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Toshiba TV problem?

Discussion in 'Electronic Repair' started by Forrest, Jan 5, 2008.

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  1. Forrest

    Forrest Guest

    I have a 32 inch Toshiba TV (CX32D60) vintage 1994. It developed a problem
    with the vertical aspect of the picture. It started after a local power
    failure. I, in my infinite wisdom, ran an extension cord out to the car and
    plugged it into a small inverter. Anywhooo ... now, when turned on, the
    lower six inches or so stays black until warmed up and then about the bottom
    few inches stays black. People on the screen look like cone head midgets.
    I'm a DIY type person ... do all of my own mechanical work on the cars and
    build my own computers etc. but don't know squat about TVs. I hate to toss
    it, without at least popping it open and having a look, and am sure not
    about to lug it down to a repair shop or pay to have it fixed ... especially
    considering how old it is. I somehow feel that I would get screwed in the
    deal, like a woman taking her car down to "Bubba's Auto repair" and being
    told that her muffler bearings are shot and need to be replaced. I've
    Googled around some and have come up with a few things. One is that you can
    get the shit shocked out of you, even though it's unplugged. I'm not sure
    where and what exactly has to be discharged before tinkering. Any tips on
    that would be appreciated and any thought as to what the problem with it is.
    I do have a digital volt meter. I came up with this on a web page about TV
    repair: Vertical squashed
    "This is a vertical deflection problem - possibly a bad capacitor, bad
    connection, flyback/pumpup diode, or other component. None of these should
    be very expensive (in a relative sort of way).

    If the symptoms change - particularly if they become less severe - as the
    set warms up, a dried up electrolytic capacitor is most likely. If they get
    worse, it could be a bad semiconductor. Freeze spray or a heat gun may be
    useful in identifying the defective component.

    It is often easiest to substitute a good capacitor for each electrolytic in
    the vertical output circuit. Look for bad connections (particularly to the
    deflection yoke), then consider replacing the vertical output IC or
    transistor(s)."

    So, as I said, I don't know shit from Shinola about it but can't let myself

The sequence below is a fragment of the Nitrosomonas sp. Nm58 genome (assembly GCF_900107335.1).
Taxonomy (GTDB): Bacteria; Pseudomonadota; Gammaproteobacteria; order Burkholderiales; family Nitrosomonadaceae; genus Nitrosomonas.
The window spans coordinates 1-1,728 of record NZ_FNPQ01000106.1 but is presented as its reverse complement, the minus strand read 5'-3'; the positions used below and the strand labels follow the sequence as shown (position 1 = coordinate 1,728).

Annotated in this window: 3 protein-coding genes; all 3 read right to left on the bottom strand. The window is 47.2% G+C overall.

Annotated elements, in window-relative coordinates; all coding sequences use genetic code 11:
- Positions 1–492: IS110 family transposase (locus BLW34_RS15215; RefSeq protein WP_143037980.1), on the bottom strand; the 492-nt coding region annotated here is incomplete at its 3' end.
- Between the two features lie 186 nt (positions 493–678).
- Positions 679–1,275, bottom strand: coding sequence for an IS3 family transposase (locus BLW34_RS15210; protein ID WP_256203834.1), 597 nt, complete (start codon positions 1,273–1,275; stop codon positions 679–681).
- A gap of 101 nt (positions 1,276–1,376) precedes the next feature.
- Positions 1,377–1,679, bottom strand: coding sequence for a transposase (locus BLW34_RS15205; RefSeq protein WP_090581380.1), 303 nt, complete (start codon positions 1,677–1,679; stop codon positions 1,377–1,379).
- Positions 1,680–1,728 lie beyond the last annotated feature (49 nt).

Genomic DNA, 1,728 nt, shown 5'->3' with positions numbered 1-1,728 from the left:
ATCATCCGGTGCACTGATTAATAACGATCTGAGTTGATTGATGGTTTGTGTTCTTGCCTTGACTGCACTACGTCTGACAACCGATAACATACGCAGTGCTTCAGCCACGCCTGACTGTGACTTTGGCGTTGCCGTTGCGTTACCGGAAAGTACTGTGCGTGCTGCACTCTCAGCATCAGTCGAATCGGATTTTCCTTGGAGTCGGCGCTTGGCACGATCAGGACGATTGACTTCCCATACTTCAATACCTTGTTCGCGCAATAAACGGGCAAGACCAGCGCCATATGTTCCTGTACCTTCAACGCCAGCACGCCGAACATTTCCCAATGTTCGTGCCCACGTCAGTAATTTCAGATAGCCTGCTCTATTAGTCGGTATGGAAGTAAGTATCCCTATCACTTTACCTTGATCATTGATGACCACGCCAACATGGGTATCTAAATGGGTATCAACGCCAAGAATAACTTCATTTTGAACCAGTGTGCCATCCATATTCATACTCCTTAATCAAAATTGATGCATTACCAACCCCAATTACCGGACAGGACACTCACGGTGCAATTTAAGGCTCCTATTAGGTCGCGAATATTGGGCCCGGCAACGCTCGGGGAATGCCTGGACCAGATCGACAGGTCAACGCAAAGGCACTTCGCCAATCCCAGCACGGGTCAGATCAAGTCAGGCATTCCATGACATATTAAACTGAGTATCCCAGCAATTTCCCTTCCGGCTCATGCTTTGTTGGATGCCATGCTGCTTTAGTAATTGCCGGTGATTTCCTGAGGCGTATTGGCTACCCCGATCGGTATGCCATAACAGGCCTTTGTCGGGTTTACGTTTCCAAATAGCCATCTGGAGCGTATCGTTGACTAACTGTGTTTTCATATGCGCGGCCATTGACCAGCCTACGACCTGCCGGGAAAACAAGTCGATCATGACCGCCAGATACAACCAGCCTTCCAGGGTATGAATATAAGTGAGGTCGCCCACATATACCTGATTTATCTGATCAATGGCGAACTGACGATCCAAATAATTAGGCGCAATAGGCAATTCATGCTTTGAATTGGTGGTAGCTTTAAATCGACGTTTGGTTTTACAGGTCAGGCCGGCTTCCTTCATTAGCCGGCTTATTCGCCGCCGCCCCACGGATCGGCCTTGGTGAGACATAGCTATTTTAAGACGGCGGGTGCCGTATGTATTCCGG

throw it out, without at least having a "look see". Sure would appreciate
    your time and effort for any advice or tips. Thanks in advance
     
  2. AJ

    AJ Guest

    Time to troubleshoot the vertical defelction circuit including the
    electrolytic capacitors. ESR the caps and change the ones which check out of
    tolorence.
     
  3. newbee

    newbee Guest

  4. b

    b Guest

    If You can solder and have access to capacitors then this is likely
    fixable. 99% of the time what you describe is due to one 20 cent cap!

    don't bother with ESR meters unless you plan on fixing tvs regularly,.
    just change the caps near the frame /vertical IC. there aren't many
    and they arent expensive. look for a small ish IC, usually on a metal
    heat sink with anything from 6 legs. ( older sets used a pair of
    transistors but this is doubtful in your case).

    tip: if the ic is labelled say IC 401, then change all the nearby
    caps similarly labelled , eg c405 c408 etc etc. do them one at a time
    so you don't mix them up. good luck

    -b
     
  5. Forrest

    Forrest Guest

    Thanks for the replies and advice but I haven't quite figured out how to
    start without either killing myself or trashing the TV. One or two things
    I've read say to just short out the caps and picture tube. Then I read all
    this stuff about using certain resistors to do it. Like this:

    For the CRT, use a high wattage (not for power but to hold off the high
    voltage which could jump across a tiny 1/4 watt job) resistor of a 1 to 10 M
    ohms discharged to the chassis ground connected to the outside of the CRT -
    NOT SIGNAL GROUND ON THE MAIN BOARD as you may damage sensitive circuitry.

    Do I need to go to an electronics store and buy some resistors before I
    start and if so what do I want?
     
  6. b

    b Guest

    that is just overkill. unless youre planning to remove the big line
    transformer then you needn't short out anything. just leave the set
    unplugged for a few hours or even overnight and you will be fine,
    just don't touch the big red wire going to the sucker on the tube!
     
  7. Mr. Land

    Mr. Land Guest

    More important than the resistors, I think, is to have something that
    will allow
    you to safely make electrical contact with the high voltage clip on
    the tube.
    This is usually under a large, rubber-like cap. You need something
    that will
    allow you to poke under that cap and touch the clip while electrically
    insulating
    you from high voltage, also bearing in mind that you're scraping
    against a glass
    tube (so it shouldn't have any sharp edges). Obviously (I hope) a
    long screwdriver
    is out, since its metal shaft would be bringing the high voltage
    charge close
    to your hand. All sets probably use built-in discharge circuits, but
    I never trust
    those - I just feel safer knowing I've discharged the tube myself.
     
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